The Nature Machine
'The Nature Machine' is an initiative of the Queensland Art Gallery, supported by the Queensland Gallery of Modern Art Children's Art Centre.
4 December 2004 - 13 February 2005
Gallery 4, Queensland Art Gallery
An amazing selection of contemporary art works in exciting exhibition spaces lets children discover landscapes of sand, forest and sea, and encounter the wonders of the natural world and the animal kingdom. Children see the natural world from an artist's perspective, expanding their view of nature, and experiencing the many ways artists interpret and respond to the world around them.
Easy-to-read labels, an activity book and interactive elements throughout the exhibition provide children with interesting and imaginative ways to interact with the art works. 'The Nature Machine' Summer Festival features performances, workshops, interactives, artist talks and lots more!
'The Nature Machine' explores four themes ― 'in the beginning', 'transformations', 'future nature', and 'artificial worlds'.
In the beginning
Where did it all begin?
From the Big Bang to creation stories, cosmological, scientific and artistic explanations of where we come from are given creative force in the introductory section of 'The Nature Machine'.
Children can engage with mythical stories from Australia, Asia and the Pacific, and with artists whose practices investigate the role of science in constructing narratives ― about human evolution, the human body as machine and as landscape, and the body's sensory relationship to the world.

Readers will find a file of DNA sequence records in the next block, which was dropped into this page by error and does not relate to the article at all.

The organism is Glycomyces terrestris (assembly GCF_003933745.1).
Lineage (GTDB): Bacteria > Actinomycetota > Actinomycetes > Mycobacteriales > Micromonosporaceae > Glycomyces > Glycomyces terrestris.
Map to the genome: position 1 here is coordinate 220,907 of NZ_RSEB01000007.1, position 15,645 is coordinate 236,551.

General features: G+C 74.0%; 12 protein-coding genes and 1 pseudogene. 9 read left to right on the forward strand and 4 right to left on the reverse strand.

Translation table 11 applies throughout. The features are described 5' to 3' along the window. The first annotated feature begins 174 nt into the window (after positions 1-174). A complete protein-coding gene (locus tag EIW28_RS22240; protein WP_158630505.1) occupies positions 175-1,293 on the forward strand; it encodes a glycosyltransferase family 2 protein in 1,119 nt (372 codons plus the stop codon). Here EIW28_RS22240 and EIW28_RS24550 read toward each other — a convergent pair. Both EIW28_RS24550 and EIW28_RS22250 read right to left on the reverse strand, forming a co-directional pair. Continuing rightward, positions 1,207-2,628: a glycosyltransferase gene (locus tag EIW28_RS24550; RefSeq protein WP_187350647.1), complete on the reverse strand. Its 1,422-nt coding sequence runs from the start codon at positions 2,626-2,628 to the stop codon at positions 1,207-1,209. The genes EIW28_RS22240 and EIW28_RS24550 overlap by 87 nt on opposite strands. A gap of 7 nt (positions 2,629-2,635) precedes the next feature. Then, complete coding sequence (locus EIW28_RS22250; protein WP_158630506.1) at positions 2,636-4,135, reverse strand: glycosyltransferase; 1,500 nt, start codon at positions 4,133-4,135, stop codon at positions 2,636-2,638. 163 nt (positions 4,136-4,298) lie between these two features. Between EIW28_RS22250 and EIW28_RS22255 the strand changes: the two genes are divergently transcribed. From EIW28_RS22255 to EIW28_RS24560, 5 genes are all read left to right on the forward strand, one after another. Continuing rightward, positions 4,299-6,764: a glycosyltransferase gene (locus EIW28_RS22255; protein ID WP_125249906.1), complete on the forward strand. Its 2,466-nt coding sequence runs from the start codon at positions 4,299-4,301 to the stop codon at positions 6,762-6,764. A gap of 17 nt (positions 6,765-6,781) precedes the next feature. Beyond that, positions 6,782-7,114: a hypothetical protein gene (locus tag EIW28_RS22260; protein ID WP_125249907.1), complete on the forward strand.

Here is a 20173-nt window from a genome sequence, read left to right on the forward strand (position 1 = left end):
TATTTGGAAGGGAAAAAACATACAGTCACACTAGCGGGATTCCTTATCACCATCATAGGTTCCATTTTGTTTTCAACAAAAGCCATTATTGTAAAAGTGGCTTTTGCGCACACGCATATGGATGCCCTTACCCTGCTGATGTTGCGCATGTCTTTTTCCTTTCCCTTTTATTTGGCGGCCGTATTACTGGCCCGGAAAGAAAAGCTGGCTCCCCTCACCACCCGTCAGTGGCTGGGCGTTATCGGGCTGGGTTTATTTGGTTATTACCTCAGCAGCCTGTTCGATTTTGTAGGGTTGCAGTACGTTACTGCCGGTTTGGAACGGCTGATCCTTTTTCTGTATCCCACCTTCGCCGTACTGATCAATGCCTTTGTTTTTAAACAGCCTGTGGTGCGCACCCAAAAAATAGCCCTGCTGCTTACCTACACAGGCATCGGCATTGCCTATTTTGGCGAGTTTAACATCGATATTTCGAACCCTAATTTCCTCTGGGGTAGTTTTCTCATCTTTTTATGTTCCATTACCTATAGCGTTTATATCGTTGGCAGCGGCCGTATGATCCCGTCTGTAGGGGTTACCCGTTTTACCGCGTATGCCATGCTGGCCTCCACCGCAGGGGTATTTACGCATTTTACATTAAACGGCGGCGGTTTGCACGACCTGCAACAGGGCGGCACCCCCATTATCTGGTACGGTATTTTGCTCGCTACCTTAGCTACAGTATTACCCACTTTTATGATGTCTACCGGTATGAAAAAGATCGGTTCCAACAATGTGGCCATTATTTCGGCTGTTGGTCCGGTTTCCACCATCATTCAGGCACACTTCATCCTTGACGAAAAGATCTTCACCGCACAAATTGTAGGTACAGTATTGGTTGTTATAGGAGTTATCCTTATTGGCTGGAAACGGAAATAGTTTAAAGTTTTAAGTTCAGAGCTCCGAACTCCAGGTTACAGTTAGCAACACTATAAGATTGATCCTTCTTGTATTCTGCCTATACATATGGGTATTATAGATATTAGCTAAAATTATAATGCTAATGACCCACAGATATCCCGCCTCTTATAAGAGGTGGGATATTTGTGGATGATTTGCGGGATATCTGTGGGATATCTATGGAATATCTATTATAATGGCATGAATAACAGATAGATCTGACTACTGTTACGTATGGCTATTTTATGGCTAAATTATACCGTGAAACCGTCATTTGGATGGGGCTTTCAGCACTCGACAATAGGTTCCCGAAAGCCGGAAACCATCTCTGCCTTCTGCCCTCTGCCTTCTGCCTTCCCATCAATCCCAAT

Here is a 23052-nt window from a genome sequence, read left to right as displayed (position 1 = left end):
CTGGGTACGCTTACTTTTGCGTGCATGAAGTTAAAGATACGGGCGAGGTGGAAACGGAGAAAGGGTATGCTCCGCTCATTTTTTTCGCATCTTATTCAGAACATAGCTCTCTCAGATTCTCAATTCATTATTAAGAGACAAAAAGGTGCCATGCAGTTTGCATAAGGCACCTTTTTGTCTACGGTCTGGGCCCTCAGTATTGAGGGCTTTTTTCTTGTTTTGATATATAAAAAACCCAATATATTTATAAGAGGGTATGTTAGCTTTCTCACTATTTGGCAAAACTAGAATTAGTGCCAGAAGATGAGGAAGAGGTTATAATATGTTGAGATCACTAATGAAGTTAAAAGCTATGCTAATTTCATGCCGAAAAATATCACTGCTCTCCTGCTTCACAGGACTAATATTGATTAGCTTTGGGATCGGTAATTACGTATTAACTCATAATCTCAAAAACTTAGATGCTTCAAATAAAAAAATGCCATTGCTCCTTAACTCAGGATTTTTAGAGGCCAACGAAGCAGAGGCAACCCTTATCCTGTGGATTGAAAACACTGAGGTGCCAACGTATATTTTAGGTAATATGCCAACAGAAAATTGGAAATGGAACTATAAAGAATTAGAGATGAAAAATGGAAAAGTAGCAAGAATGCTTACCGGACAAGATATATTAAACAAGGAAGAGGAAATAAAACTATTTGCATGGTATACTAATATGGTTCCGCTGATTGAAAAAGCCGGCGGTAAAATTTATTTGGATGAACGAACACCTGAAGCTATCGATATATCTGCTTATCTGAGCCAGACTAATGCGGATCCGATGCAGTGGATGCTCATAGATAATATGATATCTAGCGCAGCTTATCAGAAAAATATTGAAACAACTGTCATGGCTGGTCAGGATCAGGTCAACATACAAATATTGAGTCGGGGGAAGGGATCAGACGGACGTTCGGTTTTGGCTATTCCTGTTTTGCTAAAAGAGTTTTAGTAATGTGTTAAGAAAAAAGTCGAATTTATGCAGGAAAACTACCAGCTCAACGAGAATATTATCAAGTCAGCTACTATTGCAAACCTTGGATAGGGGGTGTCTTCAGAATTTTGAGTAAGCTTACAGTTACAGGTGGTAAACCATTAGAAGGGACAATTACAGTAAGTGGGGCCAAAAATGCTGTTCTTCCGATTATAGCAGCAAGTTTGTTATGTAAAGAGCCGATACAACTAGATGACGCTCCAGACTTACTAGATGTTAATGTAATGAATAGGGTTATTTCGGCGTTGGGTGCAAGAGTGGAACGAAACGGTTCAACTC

How are we changing?
Art and technology continue to challenge our concept of the natural. What languages do artists use to communicate the interplay between nature, culture and technology? Issues of ecology, the technology of the body, and the artificial transformation of the 'natural' environment are just a few of the subjects addressed.
Where are we going?
What types of bodies, machines and living spaces will we have in the future? How does nature inform the way culture and technology are produced?
Artists working across traditional and contemporary media, from simple electric creations to sophisticated video installations, illustrate their distinctive visions of the future.
Are we becoming artificial?
Virtual reality, theme parks and computer games can restructure our thought processes and environments. How do artists utilise the moving image in order to construct artificial worlds? What kinds of meanings can be created from artificial settings and virtual imaginings?
Ah Xian (China/Australia) | Drew Berry (USA/Australia) | Julie Blyfield (Australia) | Chen Zhen (China/France) | Justine Cooper (Australia/USA) | James Cunningham (New Zealand/USA) | Heri Dono (Indonesia) | Simryn Gill (Malaysia/Australia) | Robert Gligorov (Macedonia/Italy) | Guan Wei (China/Australia) | Co Hoedeman (Netherlands/Canada) | Rosemary Laing (Australia) | Lee Bul (South Korea) | Sally Marsland (Australia) | eX de Medici (Australia) | Leo Melpi (Australia) | Kozo Miyoshi (Japan) | Susan Norrie (Australia) | Patricia Piccinini (Australia) | Lisa Reihana (Aotearoa New Zealand) | Lisa Roet (Australia/Belgium) | Maurice Sendak (USA) | Stelarc (Australia/Japan) | David Stephenson (Australia) | Jana Sterbak (Czechoslavakia/Canada) | Jan Svankmajer (Czechoslovakia) | John Tonkin (Australia) | Catherine Truman (Australia) | Wang Zhiyuan (China/Australia)
Download the television commercial (1.54 MB)
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Download Children's Activity Booket (5.73 MB)
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